EJToday: Top Headlines
EJToday is SEJ's selection of new and outstanding stories on environmental topics in print and on the air, updated every weekday. SEJ also offers a free e-mailed digest of the day's EJToday postings, called SEJ-beat. SEJ members are subscribed automatically, but may opt out here. Non-members may subscribe here. EJToday is also available via RSS feed. Please see Editorial Guidelines for EJToday content.
"On a quiet back road near Turtle Lake, a metaphorical battle is being waged between neighbors Katrina Blair and Scott Sallee. The two fight over city contracts, but the differences are philosophical, ecological and – for Blair, at least – almost religious."
"Expanding Kennecott’s open-pit mine wouldn’t create enough air pollution to stop the copper giant from burrowing deeper into the Oquirrh Mountains. So ruled the Utah Air Quality Board in giving Kennecott Utah Copper a critical go-ahead Wednesday to enlarge its mine on the western edge of Salt Lake County — despite objections from anti-pollution advocates and a warning from the U.S. Environmental Protection Agency that the expansion may not be approved."
"Though the only natural gas drilling company active in Idaho today has no plans to employ a method blamed around the country for polluting drinking water, industry officials say other companies could one day."
"Montana Fish, Wildlife and Parks is introducing a plan today that would allow bison in Yellowstone National Park to travel north outside the park boundaries into Montana's Gardiner Basin during winter months."
"An estimated 352,000 pounds of lead washed into Lake Coeur d'Alene on Jan. 18 after flooding related to a rain-on-snow event."
"An Idaho House committee supported Wednesday a move to seal off more data related to confined-animal feeding operations from the public eye, making it harder for the public to tell if state regulations are enforced."
"Wyoming, famous for its crisp mountain air and breathtaking, far-as-the-eye-can-see vistas, is looking a little bit like smoggy Los Angeles these days because of a boom in natural gas drilling."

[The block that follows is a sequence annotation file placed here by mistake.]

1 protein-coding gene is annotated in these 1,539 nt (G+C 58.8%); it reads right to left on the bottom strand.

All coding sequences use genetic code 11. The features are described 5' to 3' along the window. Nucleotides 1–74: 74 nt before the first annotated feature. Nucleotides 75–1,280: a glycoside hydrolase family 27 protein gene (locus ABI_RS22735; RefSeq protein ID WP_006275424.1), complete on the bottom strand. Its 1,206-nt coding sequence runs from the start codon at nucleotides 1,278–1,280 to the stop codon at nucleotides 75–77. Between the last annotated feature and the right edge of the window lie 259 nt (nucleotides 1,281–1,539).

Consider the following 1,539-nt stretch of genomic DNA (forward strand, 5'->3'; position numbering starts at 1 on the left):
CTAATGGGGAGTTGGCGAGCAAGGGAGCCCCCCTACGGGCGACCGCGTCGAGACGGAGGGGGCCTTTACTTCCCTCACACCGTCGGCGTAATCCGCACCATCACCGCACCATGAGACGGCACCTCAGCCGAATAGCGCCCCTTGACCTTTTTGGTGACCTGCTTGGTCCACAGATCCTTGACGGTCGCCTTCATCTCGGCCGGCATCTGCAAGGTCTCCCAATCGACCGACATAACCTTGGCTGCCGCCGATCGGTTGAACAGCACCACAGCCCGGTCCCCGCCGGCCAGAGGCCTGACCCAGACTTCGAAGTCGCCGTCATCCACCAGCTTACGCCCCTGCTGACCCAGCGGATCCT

"A Canadian company hoping to compete with China's near-monopoly of rare earth elements — metals critical for everything from U.S. military weaponry to wind turbines — wants to open a strip mine inside a national forest in northeast Wyoming."
"Neighbors of a toxic mine in northern Nevada have filed a class-action lawsuit against BP America and Atlantic Richfield Co. accusing them of intentionally and negligently concealing the extent of the contamination leaking off the abandoned site for decades."
Colorado does not have enough money to fix more than 50 unsafe and potentially deadly dams. But keeping reservoir levels low to prevent disastrous failure deprives the state of water it badly needs right now.
"Yellowstone National Park's iconic bison herds are suffering their worst winter in several years with almost 400 of the animals being held for possible slaughter — and a much-heralded initiative to expand where they can roam on the verge of failure."
"A small environmental miracle has occurred in Beatty, Nev., a former mining town that sits on the eastern edge of Death Valley between Jackass Flats and Sober Up Gulch. The people of Beatty have helped revive the Amargosa toad, a warty, speckled, palm-sized creature that's unique to the area and, just a few years ago, seemed headed for extinction."
"The 2.5 million cubic yards of fine-grained sediment dredged from the former reservoir east of Missoula has been spread 2 feet thick over more than 600 acres of wasteland between Anaconda and its satellite community of Opportunity. But it won’t grow grass."
"The need for rare-earth minerals like neodymium could define the relationship between the United States and China and elevate Idaho into a critical role in the nation’s industrial future."